Tag Archives: Year A

Thirty-third Sunday: Making a profit for God

Basic theme: If we prove to God that we can be trusted with his interests in this life, indeed with this life itself, then he’ll trust us with the next life.

Our life’s work then is to use everything we’ve got in such a way that God gets the benefit.

In other words life is not about us. Not a single detail of our lives is really about us!

So, to the parable, Matthew 25:14-30

The man entrusting his property is God.

He entrusts his property to servants; we’re the servants. His property is everything we’ve got, this life we’ve been entrusted with, which is not really ours but his; to be used for God’s benefit.

He then goes abroad; that’s how many perceive God, as being abroad!

“Now a long time after” he returns to go through his accounts; “a long time after” is our length

"Now a long time after the master of those servants came back and went through his accounts with them"

“Now a long time after the master of those servants came back and went through his accounts with them”

of years, long enough to lose our way! Going through his accounts is our final judgement.

To one he’d given five talents, to another two, to a third one. Two of the three make a profit, the guy with five makes five more, the guy with two makes two more but the guy with one gives back the one.

It’s the guy who made nothing that I’m interested in; what he had was taken from him and given to the guys who’d already proved they could make a return.

This is a common theme in the teaching of Jesus.

Spiritually naive! There's no such thing as the Church dying. There's only the kingdom of God being taken from a people who've failed to produce its fruit and being given to a people who will produce something.

Spiritually naive! There’s no such thing as the Church dying. There’s only the kingdom of God being taken from a people who’ve failed to produce its fruit and being given to a people who will produce something.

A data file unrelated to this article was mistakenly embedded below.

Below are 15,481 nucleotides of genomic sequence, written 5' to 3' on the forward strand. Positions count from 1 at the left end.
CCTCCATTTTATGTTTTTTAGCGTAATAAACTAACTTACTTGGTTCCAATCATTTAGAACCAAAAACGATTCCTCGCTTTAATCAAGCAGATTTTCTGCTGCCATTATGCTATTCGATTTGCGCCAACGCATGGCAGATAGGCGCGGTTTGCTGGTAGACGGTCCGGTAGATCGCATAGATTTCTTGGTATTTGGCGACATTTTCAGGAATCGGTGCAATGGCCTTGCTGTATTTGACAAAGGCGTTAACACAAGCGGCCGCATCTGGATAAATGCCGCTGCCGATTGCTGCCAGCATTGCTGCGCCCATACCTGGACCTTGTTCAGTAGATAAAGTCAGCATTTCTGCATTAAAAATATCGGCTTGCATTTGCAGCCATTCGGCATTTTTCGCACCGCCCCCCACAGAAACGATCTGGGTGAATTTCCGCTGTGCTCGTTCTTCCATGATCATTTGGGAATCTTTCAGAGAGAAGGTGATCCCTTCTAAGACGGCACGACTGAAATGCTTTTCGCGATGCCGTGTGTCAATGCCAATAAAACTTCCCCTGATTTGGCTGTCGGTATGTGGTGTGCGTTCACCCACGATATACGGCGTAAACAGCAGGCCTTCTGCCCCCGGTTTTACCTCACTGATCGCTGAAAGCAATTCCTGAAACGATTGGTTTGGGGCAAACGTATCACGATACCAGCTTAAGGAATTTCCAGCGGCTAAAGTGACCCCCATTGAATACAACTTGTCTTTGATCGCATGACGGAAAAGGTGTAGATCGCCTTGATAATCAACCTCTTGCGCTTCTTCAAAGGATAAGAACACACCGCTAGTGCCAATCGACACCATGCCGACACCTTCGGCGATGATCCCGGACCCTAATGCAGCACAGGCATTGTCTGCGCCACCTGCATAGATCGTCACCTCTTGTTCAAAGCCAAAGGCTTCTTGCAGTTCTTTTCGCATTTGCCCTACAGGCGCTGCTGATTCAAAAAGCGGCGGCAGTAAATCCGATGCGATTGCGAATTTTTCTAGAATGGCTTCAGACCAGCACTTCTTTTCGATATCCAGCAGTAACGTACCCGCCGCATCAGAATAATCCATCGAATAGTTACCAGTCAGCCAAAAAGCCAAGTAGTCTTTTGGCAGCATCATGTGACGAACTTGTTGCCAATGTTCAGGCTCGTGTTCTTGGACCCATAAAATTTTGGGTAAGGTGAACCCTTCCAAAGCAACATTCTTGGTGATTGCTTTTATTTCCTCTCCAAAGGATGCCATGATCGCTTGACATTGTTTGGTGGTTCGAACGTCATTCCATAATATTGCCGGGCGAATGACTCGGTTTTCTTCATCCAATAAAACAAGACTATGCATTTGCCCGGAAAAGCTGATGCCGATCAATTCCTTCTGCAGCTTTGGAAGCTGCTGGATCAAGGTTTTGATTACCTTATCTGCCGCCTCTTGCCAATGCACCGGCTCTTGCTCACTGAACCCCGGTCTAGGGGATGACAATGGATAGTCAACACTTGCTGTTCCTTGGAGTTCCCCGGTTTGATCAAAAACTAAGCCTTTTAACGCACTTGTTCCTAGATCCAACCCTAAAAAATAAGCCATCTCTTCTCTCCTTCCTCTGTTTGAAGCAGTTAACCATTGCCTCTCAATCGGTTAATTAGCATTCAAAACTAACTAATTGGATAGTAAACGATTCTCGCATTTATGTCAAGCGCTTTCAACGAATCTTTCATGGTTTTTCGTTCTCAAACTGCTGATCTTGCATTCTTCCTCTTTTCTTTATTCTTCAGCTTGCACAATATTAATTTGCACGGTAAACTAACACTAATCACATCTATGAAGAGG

Spiritually there is no such thing as the Church dying, there is only the kingdom of God (what else can the Church be about?) being taken from a people who’ve failed to produce its fruit and being given to others who will produce something.

Notice too that this is good business sense and once again Jesus is using something we all understand – good business sense – and using it to teach us about God.

Finally, notice that the guy doesn’t do anything wrong, he keeps his talent safe, afraid to trade, and gives back what he’d received but without gaining anything for God.

His offence? He fails to become God’s missionary!

What on earth do you think life is for?

Twenty-sixth Sunday: The compassion of God didn’t leave sinners where they were

God is at work because tax collectors (extortionists) and prostitutes are changing their way of life.

Matthew 21:28-32

Jesus compares the people he’s speaking to – the Jewish religious leaders – to a son who says he’ll go and work in his father’s vineyard but then doesn’t go. Jesus accuses them of partaking in religion but in a way that doesn’t lead them into the kingdom of God (the kingdom of God is nothing more than God ruling your heart).

So here Jesus reveals the purpose of religion; that our hearts are ruled by God. This is the most important detail about every person’s existence; that each enters the kingdom of God.

On the other hand Jesus compares the tax collectors and prostitutes to a son who says to his father; “no, I will not go and work in your vineyard” but afterwards thinks better of it and goes, and the proof is clear for the Jewish religious leaders to see – the very public sinners were changing their lives; Zacchaeus declares to Jesus that he’ll pay back those he’s cheated four times the amount (Luke 19:8) and the woman “who had a bad name” sat weeping at his feet before kissing and anointing them with oil (Luke 7:36-38).

Jesus says this alone should have been enough to convince the Jewish leaders that God was working through him and indeed through John.

Here Jesus gives us the ultimate test to establish if God is present or not in a person’s life – “you will be able to tell them (true disciples) by their fruits” (Matthew 7:16). Where God is present certain types of behaviour follow, where God is not present other types of behaviour follow. But who decides what’s in and what’s out?